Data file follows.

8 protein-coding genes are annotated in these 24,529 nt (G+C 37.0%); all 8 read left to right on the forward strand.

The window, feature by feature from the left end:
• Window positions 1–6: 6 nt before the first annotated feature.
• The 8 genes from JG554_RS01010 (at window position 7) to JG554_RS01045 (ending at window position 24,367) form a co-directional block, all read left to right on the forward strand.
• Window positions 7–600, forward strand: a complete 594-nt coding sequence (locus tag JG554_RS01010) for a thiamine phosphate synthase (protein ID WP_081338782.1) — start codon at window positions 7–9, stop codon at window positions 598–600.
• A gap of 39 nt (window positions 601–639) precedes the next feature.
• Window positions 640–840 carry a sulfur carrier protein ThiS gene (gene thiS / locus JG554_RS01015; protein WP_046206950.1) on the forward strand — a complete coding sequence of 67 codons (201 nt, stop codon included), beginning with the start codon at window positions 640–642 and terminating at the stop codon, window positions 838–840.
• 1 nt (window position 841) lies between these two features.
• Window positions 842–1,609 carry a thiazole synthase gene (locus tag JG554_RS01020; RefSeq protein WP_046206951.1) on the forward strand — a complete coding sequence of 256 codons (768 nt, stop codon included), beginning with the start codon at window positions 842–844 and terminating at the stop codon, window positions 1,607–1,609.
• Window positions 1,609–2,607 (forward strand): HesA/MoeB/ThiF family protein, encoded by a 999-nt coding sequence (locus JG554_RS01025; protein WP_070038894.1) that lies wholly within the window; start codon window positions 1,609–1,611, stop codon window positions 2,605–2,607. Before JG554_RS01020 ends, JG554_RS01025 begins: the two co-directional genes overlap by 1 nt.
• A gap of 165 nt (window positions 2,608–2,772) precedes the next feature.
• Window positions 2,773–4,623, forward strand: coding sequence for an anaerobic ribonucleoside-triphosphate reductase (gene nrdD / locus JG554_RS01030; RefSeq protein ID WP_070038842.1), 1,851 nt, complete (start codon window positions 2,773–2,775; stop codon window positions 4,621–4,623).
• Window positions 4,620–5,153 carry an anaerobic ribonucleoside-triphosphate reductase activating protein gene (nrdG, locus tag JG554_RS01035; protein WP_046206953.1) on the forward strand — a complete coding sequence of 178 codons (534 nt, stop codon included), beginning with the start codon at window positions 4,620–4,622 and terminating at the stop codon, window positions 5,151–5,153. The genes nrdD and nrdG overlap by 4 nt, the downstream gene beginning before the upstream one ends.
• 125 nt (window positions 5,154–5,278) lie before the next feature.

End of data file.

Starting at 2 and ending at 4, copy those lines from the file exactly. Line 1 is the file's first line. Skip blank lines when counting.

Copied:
The window, feature by feature from the left end:
• Window positions 1–6: 6 nt before the first annotated feature.
• The 8 genes from JG554_RS01010 (at window position 7) to JG554_RS01045 (ending at window position 24,367) form a co-directional block, all read left to right on the forward strand.